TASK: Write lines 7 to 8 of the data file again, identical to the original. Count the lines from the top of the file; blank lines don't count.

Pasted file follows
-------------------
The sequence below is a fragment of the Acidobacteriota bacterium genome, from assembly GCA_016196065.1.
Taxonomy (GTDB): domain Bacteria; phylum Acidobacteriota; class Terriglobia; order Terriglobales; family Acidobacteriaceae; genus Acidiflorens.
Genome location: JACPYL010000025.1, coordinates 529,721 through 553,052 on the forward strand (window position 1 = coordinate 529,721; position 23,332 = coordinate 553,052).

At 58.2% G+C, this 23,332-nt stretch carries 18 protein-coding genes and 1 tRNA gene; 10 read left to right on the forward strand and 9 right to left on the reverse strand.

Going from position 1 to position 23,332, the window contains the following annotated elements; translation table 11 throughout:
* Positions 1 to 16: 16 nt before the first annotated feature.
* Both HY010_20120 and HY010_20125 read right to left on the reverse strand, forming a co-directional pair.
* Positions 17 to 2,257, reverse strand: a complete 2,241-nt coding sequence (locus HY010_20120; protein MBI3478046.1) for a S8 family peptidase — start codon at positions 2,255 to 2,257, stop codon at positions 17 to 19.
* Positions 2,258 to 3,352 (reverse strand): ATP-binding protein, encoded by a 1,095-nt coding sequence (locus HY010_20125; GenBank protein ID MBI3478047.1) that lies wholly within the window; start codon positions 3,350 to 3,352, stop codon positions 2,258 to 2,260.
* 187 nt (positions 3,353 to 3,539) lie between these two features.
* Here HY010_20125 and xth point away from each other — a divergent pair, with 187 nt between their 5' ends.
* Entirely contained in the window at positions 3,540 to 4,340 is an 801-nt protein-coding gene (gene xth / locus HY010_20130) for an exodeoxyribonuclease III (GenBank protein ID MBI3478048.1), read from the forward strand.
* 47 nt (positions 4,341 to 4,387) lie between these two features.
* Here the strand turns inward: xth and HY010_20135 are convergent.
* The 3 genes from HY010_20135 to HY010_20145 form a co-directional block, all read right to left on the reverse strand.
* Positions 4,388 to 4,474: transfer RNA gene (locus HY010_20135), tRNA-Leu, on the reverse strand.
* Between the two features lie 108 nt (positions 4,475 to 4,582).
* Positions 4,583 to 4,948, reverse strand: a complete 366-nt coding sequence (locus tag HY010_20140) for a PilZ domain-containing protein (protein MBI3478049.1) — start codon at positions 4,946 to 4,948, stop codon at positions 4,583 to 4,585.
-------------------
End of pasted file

* Both HY010_20120 and HY010_20125 read right to left on the reverse strand, forming a co-directional pair.
* Positions 17 to 2,257, reverse strand: a complete 2,241-nt coding sequence (locus HY010_20120; protein MBI3478046.1) for a S8 family peptidase — start codon at positions 2,255 to 2,257, stop codon at positions 17 to 19.